Meeting the Authoritarian Populism Challenge 5: The "Protected Classes" and the "Left Behind"

Guy M. Burgess
Heidi Burgess

November, 2018

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Referenced Resources and Photo Credits found at the end of the transcript.


The last of our five-part series on Massively Parallel Peacebuilding based-strategies for resisting authoritarianism in addressing the legitimate concerns of grassroots citizens and "populists" on the left and the right. This post highlights the need for a positive-sum / win-win strategy for pursuing social equity, the importance of building strong relationships between long-standing populations and immigranting newcomers, the proper balance between religious and secular culture, the importance of appealing to common values.

Full Transcript

Lightly edited for clarity and readability.

Slide 1. This is Guy Burgess. In this final post on strategies for meeting the challenge posed by authoritarian populism, we are going to look at the divide between the "protected classes" and the "left behind" and at strategies for bringing these two groups together.


This and all other posts in the Conflict Frontiers Seminar Series are offered as preliminary ideas for discussion. We welcome your comments and suggestions.

Slide 2. Again, more background on this entire series of posts, Massively Parallel Peacebuilding and Authoritarian Populism is available on the website.

Slide 3. For this post, I want to look further down the hierarchy that I did in the last post. Here, the focus will be on two groups that I talked about in more detail in the earlier series of mapping posts. One group is what I call the "protected classes." These are the folks that the Democrats traditionally champion: women, people with different sexual orientations, immigrants, people of color, and those with disabilities.

This post is part of a series of posts on Authoritarian Populism Name & Logoand strategies for more constructively addressing the red/blue divide.

It is also part of the larger Massively Parallel Peacebuilding Name / Logo seminar series.

Slide 4. The second big group is commonly called the "left behinds." These are the folks that don't quite fall into any of the above protected classes, but they are also not members of the upper tiers of society and, in a great many cases, that they are struggling economically and socially. Base mobilization strategies being used to win elections and divide-and- conquer strategies being used by aspiring authoritarians and plutocrats play these two groups of people off against one another. For this post I want to start imagining a world in which effective steps have been taken to mitigate these tensions.

Slide 5. Immigration and Scapegoating -- Before I start, let me mention a few things again to think about. First, I want to be clear at the onset that a lot of the things that Donald Trump has been doing with respect to immigration and a lot of other pro-Democratic, protected class groups involves reprehensible scapegoating in which people are accused of all sorts of things that they are not guilty of. This is a big part of our problem, in part because a lot of the taboo lines that used to restrain us from extreme forms of political combat have collapsed on his watch, and because of his actions. So, that's part of it. We somehow have to find a way to challenge this sort of deliberate hate-mongering.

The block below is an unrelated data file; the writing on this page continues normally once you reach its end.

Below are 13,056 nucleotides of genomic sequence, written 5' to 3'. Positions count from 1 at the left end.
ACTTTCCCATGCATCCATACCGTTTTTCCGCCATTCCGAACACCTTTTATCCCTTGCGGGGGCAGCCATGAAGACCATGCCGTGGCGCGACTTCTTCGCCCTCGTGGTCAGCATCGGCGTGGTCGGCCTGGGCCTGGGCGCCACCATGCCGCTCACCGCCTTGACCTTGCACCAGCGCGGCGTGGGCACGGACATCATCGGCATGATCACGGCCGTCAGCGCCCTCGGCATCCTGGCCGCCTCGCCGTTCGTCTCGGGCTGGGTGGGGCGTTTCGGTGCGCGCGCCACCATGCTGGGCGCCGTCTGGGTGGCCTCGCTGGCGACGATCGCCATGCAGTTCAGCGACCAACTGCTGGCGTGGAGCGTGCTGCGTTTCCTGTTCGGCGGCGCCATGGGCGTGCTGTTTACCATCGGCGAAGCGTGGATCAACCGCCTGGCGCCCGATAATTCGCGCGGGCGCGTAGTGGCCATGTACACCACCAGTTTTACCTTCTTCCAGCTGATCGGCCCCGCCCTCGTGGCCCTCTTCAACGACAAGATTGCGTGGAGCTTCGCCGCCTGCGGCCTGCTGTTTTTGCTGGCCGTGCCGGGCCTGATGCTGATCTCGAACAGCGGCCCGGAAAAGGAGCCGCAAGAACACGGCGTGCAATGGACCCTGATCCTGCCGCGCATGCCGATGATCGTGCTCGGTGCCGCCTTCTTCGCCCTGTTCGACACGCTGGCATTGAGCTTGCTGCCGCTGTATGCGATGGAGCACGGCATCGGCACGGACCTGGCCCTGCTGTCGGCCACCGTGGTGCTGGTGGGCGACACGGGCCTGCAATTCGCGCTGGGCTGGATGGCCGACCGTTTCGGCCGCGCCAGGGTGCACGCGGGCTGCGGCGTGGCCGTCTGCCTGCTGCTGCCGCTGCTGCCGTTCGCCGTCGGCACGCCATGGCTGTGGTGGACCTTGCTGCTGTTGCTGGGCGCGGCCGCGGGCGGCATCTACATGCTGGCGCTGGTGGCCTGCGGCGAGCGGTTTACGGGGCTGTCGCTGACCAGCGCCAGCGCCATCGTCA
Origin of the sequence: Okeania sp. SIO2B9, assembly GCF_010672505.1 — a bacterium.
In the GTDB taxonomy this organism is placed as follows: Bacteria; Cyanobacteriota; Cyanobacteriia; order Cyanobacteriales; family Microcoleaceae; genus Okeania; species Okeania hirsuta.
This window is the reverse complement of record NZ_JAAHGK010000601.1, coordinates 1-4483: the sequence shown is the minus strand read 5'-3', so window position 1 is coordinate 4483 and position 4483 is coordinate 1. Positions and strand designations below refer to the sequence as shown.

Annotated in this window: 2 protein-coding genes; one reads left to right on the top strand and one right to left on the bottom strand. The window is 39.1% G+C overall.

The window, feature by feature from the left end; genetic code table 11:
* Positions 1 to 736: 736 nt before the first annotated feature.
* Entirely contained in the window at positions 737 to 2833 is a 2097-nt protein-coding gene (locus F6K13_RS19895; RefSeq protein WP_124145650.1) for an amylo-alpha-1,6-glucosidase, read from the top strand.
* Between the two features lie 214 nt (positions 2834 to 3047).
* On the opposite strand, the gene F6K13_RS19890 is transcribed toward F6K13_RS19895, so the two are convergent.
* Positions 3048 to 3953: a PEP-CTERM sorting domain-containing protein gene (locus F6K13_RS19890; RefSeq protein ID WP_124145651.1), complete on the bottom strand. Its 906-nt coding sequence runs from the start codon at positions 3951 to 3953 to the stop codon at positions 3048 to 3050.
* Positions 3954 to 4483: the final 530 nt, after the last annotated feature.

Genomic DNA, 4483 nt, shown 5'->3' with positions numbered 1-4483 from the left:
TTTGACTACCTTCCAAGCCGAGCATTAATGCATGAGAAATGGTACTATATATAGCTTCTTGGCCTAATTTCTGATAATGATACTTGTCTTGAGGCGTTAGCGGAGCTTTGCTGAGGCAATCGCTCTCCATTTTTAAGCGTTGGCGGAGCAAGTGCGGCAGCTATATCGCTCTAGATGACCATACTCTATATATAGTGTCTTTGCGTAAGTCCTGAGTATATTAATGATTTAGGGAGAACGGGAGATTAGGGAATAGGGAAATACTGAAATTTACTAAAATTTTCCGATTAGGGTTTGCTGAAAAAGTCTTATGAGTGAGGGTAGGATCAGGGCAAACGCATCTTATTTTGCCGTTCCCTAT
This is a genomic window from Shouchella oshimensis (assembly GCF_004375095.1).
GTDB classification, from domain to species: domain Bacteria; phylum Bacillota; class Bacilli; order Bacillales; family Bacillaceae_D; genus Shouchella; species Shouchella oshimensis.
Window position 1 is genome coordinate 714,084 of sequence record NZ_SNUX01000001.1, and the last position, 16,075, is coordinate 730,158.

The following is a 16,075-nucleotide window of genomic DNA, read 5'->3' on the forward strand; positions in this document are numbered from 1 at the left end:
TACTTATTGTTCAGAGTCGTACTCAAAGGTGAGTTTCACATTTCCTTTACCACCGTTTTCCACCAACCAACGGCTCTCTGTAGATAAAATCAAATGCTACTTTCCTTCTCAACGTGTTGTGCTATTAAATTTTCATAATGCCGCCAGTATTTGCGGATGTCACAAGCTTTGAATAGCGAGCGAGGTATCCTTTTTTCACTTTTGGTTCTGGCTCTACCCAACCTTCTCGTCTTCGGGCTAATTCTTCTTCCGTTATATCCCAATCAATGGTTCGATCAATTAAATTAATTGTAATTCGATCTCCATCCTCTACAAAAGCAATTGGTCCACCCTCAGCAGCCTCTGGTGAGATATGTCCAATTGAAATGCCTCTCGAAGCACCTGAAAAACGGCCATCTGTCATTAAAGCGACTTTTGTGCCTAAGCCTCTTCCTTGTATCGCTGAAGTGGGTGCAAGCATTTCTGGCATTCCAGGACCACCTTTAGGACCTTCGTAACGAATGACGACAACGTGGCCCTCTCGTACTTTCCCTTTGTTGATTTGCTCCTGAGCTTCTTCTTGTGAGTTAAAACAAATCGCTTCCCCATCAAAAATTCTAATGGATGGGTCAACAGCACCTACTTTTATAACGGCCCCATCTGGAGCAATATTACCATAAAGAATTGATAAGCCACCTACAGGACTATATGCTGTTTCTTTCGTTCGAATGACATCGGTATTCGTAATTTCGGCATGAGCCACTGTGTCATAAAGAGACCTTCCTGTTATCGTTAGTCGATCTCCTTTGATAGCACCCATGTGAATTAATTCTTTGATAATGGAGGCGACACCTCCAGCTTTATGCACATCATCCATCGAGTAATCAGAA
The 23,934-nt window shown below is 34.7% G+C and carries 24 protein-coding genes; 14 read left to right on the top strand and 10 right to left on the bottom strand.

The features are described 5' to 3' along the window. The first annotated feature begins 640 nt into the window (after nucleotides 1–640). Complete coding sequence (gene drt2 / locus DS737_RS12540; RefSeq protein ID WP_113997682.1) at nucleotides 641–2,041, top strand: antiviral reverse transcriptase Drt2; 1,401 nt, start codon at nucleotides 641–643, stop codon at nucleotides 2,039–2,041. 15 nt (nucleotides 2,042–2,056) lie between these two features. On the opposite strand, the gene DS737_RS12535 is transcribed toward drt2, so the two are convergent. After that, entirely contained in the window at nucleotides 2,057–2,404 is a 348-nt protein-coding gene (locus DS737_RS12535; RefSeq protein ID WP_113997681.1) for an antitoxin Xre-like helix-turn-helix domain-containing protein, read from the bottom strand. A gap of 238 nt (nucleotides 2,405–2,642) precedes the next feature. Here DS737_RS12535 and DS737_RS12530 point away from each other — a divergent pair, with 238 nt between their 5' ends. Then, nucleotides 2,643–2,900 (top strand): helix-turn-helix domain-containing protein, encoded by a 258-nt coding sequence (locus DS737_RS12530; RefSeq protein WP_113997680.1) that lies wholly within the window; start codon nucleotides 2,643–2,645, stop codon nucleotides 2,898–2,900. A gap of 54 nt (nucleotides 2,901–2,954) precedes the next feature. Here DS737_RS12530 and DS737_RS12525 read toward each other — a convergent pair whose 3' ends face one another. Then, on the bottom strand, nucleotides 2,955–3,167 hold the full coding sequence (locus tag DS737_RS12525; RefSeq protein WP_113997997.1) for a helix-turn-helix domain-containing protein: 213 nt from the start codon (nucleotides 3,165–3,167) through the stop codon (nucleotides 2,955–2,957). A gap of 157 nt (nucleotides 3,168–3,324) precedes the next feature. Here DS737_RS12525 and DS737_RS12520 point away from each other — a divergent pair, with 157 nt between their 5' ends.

Slide 6. The Emerging Democratic Majority -- Still, there is another side of this that is also worth considering. This, I think, is the danger of thinking about the quest for social equity in simple demographic terms. This book, The Emerging Democratic Majority, came out in the early 2000s with an argument that has surfaced again and again in political articles and opinion pieces in the years since. It argues that, pretty soon, demographic changes (primarily increasing populations of various minority groups and immigrants), will get to the point where they will be the majority and whites will be minority population. Since these groups tend to vote overwhelmingly Democratic, the book goes on to argue that Republicans will not stand much of a political chance. If you believe in a more conservative, Republican political philosophy, that's something that you're likely to find quite unsettling and something that you will push back against quite hard, if necessary. This suggests that Democrats, as they ask for equal treatment for their constituents, should not frame things as a win-lose conflict between competing identities. That's just asking to exacerbate the conflict.

Slide 7. Win-Win Social Equity -- So, what we need, I think,  is a better way of thinking about the quest for social equity and social justice (or, at least getting rid of acute injustice). Thinking of things in zero-sum, win-lose terms where the progress of one group must come at the expense of another group is certain to generate pushback and divisiveness. The tendency of the left to think in terms of proportionality (disproportionate impacts) encounters this problem. Democrats often look at the proportion of their "protected-class" constituents with some trait (e.g. arrest rate, average income, number of representatives in Congress). Then, they look at the proportion of folks in Republican circles that have the same trait and they try to divise policies that will shift the proportions in a more Democratic way. This way of framing the problem turns the core goal of social equity into a win-lose game. Struggling members of the white, "left behind," working-class don't feel that they have all that much that they're willing to give up (or that they have really been that discriminatory).